Saloon Hall (now The Board Room) – entrance hall with ornate plaster ceiling added in 1912.
Dining Room (now the Staff Room) – an extension added in 1912 by Walter Brierley of York; part of the extensive reconstruction to make the Hall more suitable for an Edwardian family and household. Plaster ceiling of the same period and by the same craftsmen. The exterior is an echo of the Orangery at Kensington Palace.
Smoking Room (now the Exams Office) – coloured marble hearth and mantel, probably of Frosterley marble; plaster ceiling with a device of acorns.
Boudoir (now the Registry Office) – panelled walls, carved wood mantel, moulded plaster ceiling of the period 1683, painted ceiling panel in a primitive style.
Staircase – constructed from painted pine, with a bold frieze; ball-capped newel posts and an unusual double spiral baluster. Pevsner (“Buildings of England”) admired this staircase as an example of fine English woodwork.
Throughout, the doors are original and so too are some of the door fitments.
Drawing Room (now the Conference Room and Art Gallery) – originally 3 separate rooms; in the alterations of 1912, two rooms were joined. At the west end there was a third room, known in the inventory as the “King’s Room” – no connection with any Royal visit, it was simply a custom in country houses. This third room was joined to the other two in the alterations after 1928. The two drawing rooms have fine plaster ceilings and painted panels, a Royal coat of arms and the bearings of the Hustler family. The ceiling was probably made by craftsmen moving south in 1683 after working on the plaster ceilings of Holyrood House. Carved wood mantel with Hustler arms and motto, ‘Aut numquam tentes aut perfice’, which was adopted by the school with permission from Mostyn Hustler.
Mr Hustler’s Bedroom (now Room A20) – with wooden panelling and primitive painting above mantel.
Queen’s Room (now Room A22) – with marble mantel and primitive painting.
Other rooms on the first floor consisted of bedrooms and bathrooms.
The second floor was added in the reconstruction in 1912. The carved plaster ceiling above the stairwell was lifted and the rooms built around it. The rooms on the second floor consisted of servants’ bedrooms and domestic offices, and four visitors’ bedrooms and bathroom.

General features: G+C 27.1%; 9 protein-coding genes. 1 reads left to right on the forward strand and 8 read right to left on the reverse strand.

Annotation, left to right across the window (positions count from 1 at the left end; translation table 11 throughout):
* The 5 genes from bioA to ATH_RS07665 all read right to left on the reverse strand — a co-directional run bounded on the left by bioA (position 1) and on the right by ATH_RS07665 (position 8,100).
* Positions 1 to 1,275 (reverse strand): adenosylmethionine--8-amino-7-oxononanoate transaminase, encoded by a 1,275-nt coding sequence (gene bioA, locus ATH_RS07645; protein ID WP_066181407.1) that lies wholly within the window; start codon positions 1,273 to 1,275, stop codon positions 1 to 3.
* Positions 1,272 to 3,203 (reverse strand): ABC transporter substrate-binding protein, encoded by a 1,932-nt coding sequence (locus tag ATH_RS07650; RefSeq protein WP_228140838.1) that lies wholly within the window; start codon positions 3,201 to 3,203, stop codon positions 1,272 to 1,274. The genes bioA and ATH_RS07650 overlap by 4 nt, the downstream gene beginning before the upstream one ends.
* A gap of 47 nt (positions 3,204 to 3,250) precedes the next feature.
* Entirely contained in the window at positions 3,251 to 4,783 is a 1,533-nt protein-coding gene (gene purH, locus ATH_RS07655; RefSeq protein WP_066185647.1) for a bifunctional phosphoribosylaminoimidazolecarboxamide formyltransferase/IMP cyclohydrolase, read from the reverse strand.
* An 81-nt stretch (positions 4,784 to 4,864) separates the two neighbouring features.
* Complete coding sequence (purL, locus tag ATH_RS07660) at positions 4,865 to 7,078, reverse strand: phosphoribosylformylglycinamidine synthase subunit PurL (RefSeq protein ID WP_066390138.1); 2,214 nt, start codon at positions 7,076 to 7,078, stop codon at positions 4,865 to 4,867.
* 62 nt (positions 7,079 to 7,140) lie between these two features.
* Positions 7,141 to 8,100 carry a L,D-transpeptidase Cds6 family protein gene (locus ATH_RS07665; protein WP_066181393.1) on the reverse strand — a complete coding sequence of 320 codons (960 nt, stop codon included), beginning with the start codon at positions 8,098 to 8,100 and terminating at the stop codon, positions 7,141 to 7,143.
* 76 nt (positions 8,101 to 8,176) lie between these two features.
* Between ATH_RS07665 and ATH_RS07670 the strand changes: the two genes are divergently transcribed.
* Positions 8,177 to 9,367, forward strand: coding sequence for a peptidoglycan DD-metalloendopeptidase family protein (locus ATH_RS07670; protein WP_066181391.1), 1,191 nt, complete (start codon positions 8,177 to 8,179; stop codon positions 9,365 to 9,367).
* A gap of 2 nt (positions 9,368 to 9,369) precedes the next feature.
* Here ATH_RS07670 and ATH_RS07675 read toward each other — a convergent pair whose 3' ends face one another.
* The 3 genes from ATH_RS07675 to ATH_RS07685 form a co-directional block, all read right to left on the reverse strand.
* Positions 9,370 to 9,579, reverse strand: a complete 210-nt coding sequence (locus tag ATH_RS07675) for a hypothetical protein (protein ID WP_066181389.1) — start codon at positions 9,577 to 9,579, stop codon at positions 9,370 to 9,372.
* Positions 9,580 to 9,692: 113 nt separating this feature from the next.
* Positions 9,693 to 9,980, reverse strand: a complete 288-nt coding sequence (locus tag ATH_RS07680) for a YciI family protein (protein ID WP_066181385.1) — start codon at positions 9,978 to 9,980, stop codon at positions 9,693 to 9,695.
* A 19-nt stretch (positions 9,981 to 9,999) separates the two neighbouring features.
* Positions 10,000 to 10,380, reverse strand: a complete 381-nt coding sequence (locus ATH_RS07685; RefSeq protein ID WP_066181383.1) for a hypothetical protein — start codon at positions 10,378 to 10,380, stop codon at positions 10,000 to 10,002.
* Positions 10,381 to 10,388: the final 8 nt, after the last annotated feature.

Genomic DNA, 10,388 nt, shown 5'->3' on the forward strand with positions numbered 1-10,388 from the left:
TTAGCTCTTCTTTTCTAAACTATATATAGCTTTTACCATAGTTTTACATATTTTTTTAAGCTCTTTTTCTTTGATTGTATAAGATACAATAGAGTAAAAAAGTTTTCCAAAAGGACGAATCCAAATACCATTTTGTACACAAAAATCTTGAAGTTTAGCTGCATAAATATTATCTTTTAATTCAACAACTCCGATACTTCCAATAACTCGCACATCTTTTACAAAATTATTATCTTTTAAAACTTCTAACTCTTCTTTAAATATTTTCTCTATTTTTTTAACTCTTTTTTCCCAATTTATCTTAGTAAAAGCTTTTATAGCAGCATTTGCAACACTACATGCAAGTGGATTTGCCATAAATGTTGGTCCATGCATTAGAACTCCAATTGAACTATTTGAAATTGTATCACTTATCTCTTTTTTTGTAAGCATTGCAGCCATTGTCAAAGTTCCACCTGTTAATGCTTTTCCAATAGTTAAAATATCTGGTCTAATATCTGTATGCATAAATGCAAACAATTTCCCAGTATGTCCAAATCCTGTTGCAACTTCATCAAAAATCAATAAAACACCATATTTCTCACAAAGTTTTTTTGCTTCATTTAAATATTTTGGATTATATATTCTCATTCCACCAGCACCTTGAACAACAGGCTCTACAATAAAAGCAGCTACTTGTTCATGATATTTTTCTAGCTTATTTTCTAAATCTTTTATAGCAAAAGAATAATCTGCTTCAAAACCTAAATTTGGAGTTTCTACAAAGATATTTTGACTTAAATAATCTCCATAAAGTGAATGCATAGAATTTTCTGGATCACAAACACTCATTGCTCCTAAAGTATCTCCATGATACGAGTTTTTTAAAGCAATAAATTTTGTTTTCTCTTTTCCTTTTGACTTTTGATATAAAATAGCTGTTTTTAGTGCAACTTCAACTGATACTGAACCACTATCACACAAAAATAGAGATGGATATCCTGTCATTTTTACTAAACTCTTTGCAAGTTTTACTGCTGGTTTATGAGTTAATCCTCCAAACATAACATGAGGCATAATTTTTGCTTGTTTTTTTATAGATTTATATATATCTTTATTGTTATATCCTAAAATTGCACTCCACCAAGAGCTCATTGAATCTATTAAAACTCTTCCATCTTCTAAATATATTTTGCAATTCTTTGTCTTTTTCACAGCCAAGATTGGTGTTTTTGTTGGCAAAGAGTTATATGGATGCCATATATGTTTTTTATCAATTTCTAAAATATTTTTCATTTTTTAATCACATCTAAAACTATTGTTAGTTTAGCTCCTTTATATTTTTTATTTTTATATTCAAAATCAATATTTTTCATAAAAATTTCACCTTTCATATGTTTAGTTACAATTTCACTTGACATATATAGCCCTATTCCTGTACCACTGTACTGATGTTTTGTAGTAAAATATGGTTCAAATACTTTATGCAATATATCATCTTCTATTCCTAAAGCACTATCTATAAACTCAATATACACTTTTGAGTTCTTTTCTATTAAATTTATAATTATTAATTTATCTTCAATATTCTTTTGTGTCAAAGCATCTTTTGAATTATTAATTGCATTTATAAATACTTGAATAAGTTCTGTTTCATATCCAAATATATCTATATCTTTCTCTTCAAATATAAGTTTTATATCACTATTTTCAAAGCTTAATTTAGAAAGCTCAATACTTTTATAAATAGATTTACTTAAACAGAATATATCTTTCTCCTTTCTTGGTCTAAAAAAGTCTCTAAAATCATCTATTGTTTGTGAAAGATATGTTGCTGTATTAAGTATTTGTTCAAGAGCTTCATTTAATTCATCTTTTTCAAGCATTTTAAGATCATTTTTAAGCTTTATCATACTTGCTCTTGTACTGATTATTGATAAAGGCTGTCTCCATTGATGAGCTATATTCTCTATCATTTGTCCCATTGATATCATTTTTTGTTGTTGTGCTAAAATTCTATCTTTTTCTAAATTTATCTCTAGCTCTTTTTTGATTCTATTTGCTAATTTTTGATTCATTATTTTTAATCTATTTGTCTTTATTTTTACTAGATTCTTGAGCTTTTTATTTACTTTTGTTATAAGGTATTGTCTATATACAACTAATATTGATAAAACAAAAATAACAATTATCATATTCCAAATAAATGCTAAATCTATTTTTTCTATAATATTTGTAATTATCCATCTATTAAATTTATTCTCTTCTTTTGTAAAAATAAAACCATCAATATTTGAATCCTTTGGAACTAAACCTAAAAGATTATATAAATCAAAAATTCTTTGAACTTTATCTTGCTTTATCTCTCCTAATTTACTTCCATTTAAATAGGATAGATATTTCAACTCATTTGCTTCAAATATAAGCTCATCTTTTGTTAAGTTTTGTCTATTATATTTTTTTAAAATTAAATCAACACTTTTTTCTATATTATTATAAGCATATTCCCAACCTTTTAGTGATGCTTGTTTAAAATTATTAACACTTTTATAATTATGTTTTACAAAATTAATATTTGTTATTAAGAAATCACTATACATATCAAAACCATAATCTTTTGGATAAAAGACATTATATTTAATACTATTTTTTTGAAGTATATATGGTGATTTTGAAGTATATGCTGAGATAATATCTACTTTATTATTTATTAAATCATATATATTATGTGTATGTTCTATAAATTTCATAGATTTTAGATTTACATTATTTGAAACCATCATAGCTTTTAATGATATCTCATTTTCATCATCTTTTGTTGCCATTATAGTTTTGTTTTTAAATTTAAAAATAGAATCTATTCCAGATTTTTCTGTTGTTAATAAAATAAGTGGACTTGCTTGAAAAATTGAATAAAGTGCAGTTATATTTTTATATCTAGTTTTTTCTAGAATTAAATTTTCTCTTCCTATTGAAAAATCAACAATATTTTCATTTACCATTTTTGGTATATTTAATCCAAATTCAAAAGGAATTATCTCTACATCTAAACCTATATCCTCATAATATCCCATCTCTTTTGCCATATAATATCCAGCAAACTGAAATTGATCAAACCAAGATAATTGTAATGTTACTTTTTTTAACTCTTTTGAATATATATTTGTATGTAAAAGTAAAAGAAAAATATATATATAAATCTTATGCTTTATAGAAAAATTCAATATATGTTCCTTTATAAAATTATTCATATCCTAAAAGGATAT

In 1935 Acklam Hall Secondary School consisted of the following accommodation:
The north wing was demolished and in its place were built: gymnasium, changing room and showers, chemistry and physics labs, metalwork and woodwork rooms.
There are no known (that is, reputable) stories concerned with the “Grey Lady” in spite of some wild claims to have seen ‘something’.
In 1967 there was a caretaker who said that his dog would never go upstairs after experiencing something in the library and, “as you know, dogs are very sensitive about such things”.
A boy in ragged Victorian clothes was seen in the cellar by a workman in 1997. The boy walked into a side-room of the cellar. Of course, when the workman looked in after him, there was no-one there and no other exit.
The Hall has been a popular venue for ‘ghost-hunters’ in recent years and has featured in a number of films.
Sources of Information about Acklam Hall
Matthews, A.D. (1997) Acklam Hall. A House and its History
Pevsner, N (1966) Yorkshire, The North Riding . Buildings of England series (Penguin)
Ryder, P (2004) Acklam Hall, Middlesbrough: An Architectural and Historical Survey
VCH (1923) The Victoria County History of the County of York North Riding Vol.II 221-223 (reprinted by Dawsons of Pall Mall 1968)
Wakefield Historical Publications (1979) Samuel Buck’s Yorkshire Sketchbook
Weaver, L (1914) Acklam Hall, Yorkshire. The Seat of Mr W.H.Hustler. Country Life March 7th 1914, 342-349
Lordship of Acklam Plan. Probably around 1680, commissioned by William Hustler, repainted (and dated) after a new survey 1716. Now in Dorman Museum
last updated: 29/11/07